Government has reasserted its plan to ban the sale of new petrol and diesel cars from 2030 as it started electric vehicle (EV) sales mandate consultation as part of a Powering Up Britain strategy to transform the UK’s energy infrastructure.
Energy Secretary Grant Shapps committed £381 million to electric vehicle (EV) charging infrastructure improvements as he announced the start of consultation over an EV sales mandate as part of the wide-reaching energy strategy today (March 30).
Shapps also stated that the UK government would not be following the EU in passing an exemption for synthetic e-fuels as it pursued its net zero emissions goals.
“We are not in Europe, we don’t have to do what Europe does,” Shapps said. “We’ve always been more forward leaning on this stuff than the EU.”
Government’s proposed minimum EV sales target begins at 22% in 2024, increasing to 80% in 2030 reaching 100% in 2035.
The proposed minimum EV target trajectory for new vans sold begins at 10% in 2024 and reaches 70% in 2030 on the way to 100% in 2035.
Only vehicles with a zero emissions range of over 120 miles will be covered by the mandate.
Smaller-scale OEMs which sell less than 2,500 vehicles a year will remain exempt from the legislation until 2029, however.
In a statement accompanying today’s launch of the Powering Up Britain strategy, the Government said that the proposed EV production mandate for carmakers would “provide certainty to the sector and boosting the market of second-hand electric vehicles”.
It said reducing carbon emissions in the transport network will be key to reaching net zero.
As a result, a further £381m has been pledged to EV charging infrastructure through the launch of the Local Electric Vehicle Infrastructure fund, along with £15m for the On-Street Residential Chargepoint Scheme to help install tens of thousands of new chargers across the country.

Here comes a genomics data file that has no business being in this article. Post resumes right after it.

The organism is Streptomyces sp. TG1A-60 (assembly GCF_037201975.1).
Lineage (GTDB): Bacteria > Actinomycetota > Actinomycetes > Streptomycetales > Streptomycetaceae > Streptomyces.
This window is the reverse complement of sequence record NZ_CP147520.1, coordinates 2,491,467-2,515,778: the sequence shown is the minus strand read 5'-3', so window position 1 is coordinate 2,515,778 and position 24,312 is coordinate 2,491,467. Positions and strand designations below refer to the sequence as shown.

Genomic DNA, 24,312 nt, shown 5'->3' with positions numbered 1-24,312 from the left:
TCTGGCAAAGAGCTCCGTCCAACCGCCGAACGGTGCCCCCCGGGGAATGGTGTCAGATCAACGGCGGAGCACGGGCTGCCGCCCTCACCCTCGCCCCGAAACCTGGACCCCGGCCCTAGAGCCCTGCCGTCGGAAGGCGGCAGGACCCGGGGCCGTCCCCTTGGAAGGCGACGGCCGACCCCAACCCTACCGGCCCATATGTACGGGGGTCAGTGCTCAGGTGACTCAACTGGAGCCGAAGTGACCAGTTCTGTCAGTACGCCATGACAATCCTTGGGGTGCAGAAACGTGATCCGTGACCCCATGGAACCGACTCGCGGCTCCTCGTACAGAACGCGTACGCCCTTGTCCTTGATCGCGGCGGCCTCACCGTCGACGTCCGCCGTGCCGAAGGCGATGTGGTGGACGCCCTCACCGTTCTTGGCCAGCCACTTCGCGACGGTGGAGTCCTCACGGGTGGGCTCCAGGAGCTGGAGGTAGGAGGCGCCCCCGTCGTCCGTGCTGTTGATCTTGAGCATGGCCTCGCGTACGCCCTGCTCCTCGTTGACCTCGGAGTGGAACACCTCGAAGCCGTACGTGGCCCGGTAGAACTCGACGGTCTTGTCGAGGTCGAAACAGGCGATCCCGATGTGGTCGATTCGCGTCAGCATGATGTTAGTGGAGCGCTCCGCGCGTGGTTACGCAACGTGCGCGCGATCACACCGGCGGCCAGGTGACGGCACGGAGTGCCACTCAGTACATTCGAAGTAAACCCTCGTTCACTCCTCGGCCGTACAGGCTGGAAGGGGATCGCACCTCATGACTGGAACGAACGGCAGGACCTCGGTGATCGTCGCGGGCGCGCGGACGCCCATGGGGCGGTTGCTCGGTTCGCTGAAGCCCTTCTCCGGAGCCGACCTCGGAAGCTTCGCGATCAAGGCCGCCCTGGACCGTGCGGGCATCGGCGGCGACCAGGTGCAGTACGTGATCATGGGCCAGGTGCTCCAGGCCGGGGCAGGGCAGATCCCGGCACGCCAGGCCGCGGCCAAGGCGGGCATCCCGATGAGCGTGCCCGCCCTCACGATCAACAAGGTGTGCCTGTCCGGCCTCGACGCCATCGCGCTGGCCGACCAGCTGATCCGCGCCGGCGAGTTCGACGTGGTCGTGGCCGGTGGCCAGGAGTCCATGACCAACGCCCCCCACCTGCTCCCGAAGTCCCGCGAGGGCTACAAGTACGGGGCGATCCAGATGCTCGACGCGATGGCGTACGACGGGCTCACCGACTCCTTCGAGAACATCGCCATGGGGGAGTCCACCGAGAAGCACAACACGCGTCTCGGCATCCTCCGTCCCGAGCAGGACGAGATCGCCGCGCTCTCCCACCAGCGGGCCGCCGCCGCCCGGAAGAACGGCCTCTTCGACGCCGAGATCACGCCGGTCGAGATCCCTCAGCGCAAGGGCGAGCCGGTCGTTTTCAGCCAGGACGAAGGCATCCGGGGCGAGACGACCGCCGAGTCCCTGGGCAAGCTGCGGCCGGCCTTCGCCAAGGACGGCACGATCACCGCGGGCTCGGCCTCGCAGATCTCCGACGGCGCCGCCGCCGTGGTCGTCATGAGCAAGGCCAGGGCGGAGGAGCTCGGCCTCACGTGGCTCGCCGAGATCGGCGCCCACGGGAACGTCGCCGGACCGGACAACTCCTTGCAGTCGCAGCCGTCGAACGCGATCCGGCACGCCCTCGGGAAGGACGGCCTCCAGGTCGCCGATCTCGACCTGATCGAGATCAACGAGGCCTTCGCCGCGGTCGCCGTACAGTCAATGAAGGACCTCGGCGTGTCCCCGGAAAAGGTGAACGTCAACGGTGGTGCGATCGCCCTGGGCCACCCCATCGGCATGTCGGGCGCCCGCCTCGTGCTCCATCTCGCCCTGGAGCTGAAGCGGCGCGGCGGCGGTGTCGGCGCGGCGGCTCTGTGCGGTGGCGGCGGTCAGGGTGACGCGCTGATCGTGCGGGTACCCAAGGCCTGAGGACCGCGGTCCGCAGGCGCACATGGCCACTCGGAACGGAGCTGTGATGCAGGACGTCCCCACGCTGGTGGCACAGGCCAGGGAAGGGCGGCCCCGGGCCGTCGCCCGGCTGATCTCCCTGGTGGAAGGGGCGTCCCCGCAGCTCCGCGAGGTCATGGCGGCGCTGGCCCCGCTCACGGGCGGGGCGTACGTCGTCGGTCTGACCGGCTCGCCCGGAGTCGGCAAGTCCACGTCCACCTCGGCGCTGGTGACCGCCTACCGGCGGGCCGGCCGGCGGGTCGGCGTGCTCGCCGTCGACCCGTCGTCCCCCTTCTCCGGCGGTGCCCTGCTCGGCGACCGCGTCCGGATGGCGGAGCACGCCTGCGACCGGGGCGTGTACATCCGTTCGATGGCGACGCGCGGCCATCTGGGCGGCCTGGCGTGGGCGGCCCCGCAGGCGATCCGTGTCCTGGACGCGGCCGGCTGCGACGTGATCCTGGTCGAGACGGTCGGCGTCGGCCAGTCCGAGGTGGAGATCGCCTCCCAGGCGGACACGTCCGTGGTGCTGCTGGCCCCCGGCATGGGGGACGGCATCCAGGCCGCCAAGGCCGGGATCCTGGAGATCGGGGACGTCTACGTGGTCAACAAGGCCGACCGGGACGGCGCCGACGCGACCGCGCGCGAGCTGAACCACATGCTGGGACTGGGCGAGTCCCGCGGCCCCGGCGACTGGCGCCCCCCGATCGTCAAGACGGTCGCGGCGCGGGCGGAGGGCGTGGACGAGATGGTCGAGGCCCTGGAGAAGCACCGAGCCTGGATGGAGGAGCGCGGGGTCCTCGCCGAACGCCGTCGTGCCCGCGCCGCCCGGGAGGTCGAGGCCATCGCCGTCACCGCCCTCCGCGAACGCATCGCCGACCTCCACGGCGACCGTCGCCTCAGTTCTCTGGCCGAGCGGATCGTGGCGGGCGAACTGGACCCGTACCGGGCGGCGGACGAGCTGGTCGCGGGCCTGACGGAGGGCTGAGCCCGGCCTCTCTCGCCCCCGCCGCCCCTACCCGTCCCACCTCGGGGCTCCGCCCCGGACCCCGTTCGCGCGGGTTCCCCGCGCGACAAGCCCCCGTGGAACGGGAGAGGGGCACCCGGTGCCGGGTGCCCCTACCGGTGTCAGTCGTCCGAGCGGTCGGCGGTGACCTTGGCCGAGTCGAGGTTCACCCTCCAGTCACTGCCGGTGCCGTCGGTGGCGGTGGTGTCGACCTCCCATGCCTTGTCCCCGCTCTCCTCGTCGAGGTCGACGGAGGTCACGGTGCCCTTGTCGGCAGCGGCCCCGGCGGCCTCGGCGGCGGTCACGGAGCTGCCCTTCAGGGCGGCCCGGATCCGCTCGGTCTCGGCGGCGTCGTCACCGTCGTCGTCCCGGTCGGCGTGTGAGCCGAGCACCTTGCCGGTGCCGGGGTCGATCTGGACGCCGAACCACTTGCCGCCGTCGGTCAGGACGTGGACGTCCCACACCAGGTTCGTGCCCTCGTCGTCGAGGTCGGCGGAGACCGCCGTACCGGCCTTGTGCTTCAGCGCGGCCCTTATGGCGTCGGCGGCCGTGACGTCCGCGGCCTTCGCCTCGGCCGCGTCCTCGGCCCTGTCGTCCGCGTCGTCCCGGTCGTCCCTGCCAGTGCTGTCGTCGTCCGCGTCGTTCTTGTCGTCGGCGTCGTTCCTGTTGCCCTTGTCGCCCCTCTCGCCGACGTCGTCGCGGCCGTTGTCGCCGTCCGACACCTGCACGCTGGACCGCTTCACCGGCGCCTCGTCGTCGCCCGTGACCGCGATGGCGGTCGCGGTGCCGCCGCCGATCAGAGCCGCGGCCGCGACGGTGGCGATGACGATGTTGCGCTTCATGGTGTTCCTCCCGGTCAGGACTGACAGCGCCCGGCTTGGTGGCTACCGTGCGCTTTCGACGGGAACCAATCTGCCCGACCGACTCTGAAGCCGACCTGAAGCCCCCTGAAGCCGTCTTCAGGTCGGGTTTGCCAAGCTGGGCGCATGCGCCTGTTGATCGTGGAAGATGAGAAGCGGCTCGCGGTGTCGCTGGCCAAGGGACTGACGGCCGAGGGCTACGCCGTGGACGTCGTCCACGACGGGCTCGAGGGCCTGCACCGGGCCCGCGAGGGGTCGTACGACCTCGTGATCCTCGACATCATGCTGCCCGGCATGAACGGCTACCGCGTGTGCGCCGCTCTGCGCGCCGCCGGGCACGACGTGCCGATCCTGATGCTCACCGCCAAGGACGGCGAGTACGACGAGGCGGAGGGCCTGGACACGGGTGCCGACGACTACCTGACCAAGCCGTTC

Elsewhere in today’s energy plans, the government announced ambitious plans to scale up affordable, clean, homegrown power in a bid to boost the country’s energy security and independence.
Carbon Capture Usage and Storage initiatives announced in the Chancellor of the Exchequer Jeremy Hunt’s recent budget will result in negotiations to rollout the first Carbon Capture clusters in the UK’s industrial heartlands, building on £20bn CCUS funding.
A £160m commitment is being made to the UK’s emerging floating offshore wind industry, meanwhile, as the first tranche of new green hydrogen production projects under the £240m Net Zero Hydrogen Fund also get underway.
A budget of £205m will aim to encourage investment in renewable energy as the newly-launched Great British Nuclear project launches a competition to select the best Small Modular Reactor technologies for development by this Autumn.
At a household level, The Great British Insulation Scheme, a rebranded ECO+, will aim to upgrade 300,000 of the country’s least energy efficient homes while a new £30 million Heat Pump Investment Accelerator is designed to leverage £270 million private investment to boost manufacturing and supply of heat pumps in the UK.
The Boiler Upgrade Scheme, which offers a £5,000 grant to anyone buying a heat pump, will also be extended to 2028.
Commenting on the Powering Up Britain strategy, Prime Minister Rishi Sunak said: “When global energy supplies are disrupted and weaponised by the likes of Putin, we have seen household bills soar and economic growth slow around the world.
“We have stepped in to shield people from its worst impacts by helping to pay around half the typical energy bill. But we are also stepping up to power Britain and ensure our energy security in the long term with more affordable, clean energy from Britain, so we can drive down energy prices and grow our economy.”
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